Saturday, January 10, 2009

Beautiful Day for a Walk

I'd been looking forward to a Saturday sleep-in, truth be told. Gourdo, aka the Gourd King and my husband, had other ideas. Today there was a winter hike scheduled along the Miami Erie Canal towpath, and he had volunteered to help. Did I want to accompany him?
What I heard from the little voice in my head: "What, are you kidding? Have you lost your MIND? Leave me alone, for pity's sake. It's raining ice, man!"
What I heard coming out of my mouth: "Sure. I'll go!"
This exchange took place at 7:30 a.m. during an ice storm. Can you believe it? Nevertheless, I was committed to the long haul, and off we went. At first, I thought we'd be set up serving hot chocolate, coffee, yogurt and granola bars at the starting point of the hike, but that station was covered. Then I thought I'd be encamped at the Miami Erie Canal Corridor Authority ( center in case visitors showed up. Just as I was settling down at the center wishing I'd brought a good book or my knitting along, Gourdo called from the trailhead asking, "Do you want to hike?" Again, there played the dissonance between mind and mouth, and before I knew it we were crunching along an icy towpath.
Ohio was divided in thirds by two canals hand-dug in the early 1800s. The Ohio and Erie Canal is on the eastern part of the state and the Miami and Erie Canal runs though the western part, where I live. At the time, the canals opened up not only the state but the heart of the settled nation for commerce by linking Lake Erie and the Ohio River.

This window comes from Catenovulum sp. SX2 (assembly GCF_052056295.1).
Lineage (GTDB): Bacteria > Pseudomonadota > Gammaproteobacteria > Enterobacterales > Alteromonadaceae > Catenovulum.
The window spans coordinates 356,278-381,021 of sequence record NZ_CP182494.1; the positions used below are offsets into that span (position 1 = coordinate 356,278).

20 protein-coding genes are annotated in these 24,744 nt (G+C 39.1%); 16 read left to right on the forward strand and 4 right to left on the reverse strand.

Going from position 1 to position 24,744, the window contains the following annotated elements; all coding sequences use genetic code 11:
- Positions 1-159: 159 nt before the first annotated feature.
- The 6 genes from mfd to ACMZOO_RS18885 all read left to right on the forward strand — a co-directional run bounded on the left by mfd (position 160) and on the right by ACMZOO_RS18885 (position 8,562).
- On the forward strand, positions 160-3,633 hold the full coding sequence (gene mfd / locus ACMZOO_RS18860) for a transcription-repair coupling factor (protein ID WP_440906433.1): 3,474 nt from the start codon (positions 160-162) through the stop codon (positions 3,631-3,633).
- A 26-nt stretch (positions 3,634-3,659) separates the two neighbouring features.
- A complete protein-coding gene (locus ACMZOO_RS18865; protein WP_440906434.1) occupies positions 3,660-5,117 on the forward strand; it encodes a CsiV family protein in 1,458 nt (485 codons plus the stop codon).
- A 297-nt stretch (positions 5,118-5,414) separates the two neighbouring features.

Though canals were quickly put out of business by more efficient railroads, many of the communities that sprang up along the canals seem reluctant to let them go--and for good reason. The towpaths offer excellent hiking, and in this neck of the woods, it coincides with the Buckeye Trail, a hiking loop through the entire state ( Feeder ponds and Grand Lake, a vast manmade reservoir created to provide canal water, now provide sporting types with great fishing and boating. Wildlife enthusiasts may be rewarded with sightings of abundant birds, including bald eagles, great blue herons and ducks. Small mammals abound, as well as the occasional deer or coyote. In addition, the canal and its locks are historical treasures.
Today our historical treasure was covered in ice, though. Sleet pelted us as we hiked a short 2-mile section of the towpath, encrusting and thoroughly drenching my cheap parka. In spite of the elements, we encountered several intrepid hikers, and they all (I am not even kidding) greeted us with, "Beautiful day for a walk, isn't it?" I couldn't tell if they were being sarcastic or not, so I just agreed with them.
Due to the sleet, I kept my head down for the hike. There were lots of rabbit tracks along the trail. We saw big flocks of Canada geese. The prettiest things were the icy teasel heads and wild rose hips that grew in swaths on each side of the trail. Although I feel like my thighs might never thaw, I'm glad I went. It really was a beautiful day for a walk. Winter Walk photos by Gourdo.


  1. Even if it was cold, you make it sound like it was a wonderful walk and a place I'd like to check out myself if I'm ever out that way. Tell Gourdo I love his pictures.

  2. What a lovely avenue of trees in the first picture. I'd love to see another post with a picture after they leaf out. You're very brave going out in the sleet when you could be cosy warm at home!

  3. Wow, you even have proof! Looks like a really lovely walk. Do it again. :)

  4. Okay I need to get a sweater after reading this...I would have hidden in my bed!